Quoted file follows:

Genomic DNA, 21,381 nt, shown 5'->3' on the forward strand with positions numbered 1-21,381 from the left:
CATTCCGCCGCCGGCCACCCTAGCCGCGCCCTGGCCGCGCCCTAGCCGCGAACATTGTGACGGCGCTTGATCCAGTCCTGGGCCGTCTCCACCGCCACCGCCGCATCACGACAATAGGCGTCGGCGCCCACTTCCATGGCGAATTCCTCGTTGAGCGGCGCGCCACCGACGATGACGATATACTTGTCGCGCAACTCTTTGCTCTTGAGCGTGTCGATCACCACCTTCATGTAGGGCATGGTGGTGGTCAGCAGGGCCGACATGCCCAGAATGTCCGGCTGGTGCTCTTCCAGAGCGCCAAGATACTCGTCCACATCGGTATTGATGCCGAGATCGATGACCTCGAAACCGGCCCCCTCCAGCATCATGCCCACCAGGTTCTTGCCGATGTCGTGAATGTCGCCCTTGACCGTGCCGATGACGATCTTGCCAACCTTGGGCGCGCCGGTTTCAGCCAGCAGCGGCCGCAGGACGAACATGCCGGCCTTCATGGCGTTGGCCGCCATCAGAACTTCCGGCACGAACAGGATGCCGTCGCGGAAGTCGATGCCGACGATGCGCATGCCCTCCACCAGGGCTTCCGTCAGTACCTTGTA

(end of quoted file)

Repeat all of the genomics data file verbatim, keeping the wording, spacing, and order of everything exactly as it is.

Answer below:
Genomic DNA, 21,381 nt, shown 5'->3' on the forward strand with positions numbered 1-21,381 from the left:
CATTCCGCCGCCGGCCACCCTAGCCGCGCCCTGGCCGCGCCCTAGCCGCGAACATTGTGACGGCGCTTGATCCAGTCCTGGGCCGTCTCCACCGCCACCGCCGCATCACGACAATAGGCGTCGGCGCCCACTTCCATGGCGAATTCCTCGTTGAGCGGCGCGCCACCGACGATGACGATATACTTGTCGCGCAACTCTTTGCTCTTGAGCGTGTCGATCACCACCTTCATGTAGGGCATGGTGGTGGTCAGCAGGGCCGACATGCCCAGAATGTCCGGCTGGTGCTCTTCCAGAGCGCCAAGATACTCGTCCACATCGGTATTGATGCCGAGATCGATGACCTCGAAACCGGCCCCCTCCAGCATCATGCCCACCAGGTTCTTGCCGATGTCGTGAATGTCGCCCTTGACCGTGCCGATGACGATCTTGCCAACCTTGGGCGCGCCGGTTTCAGCCAGCAGCGGCCGCAGGACGAACATGCCGGCCTTCATGGCGTTGGCCGCCATCAGAACTTCCGGCACGAACAGGATGCCGTCGCGGAAGTCGATGCCGACGATGCGCATGCCCTCCACCAGGGCTTCCGTCAGTACCTTGTA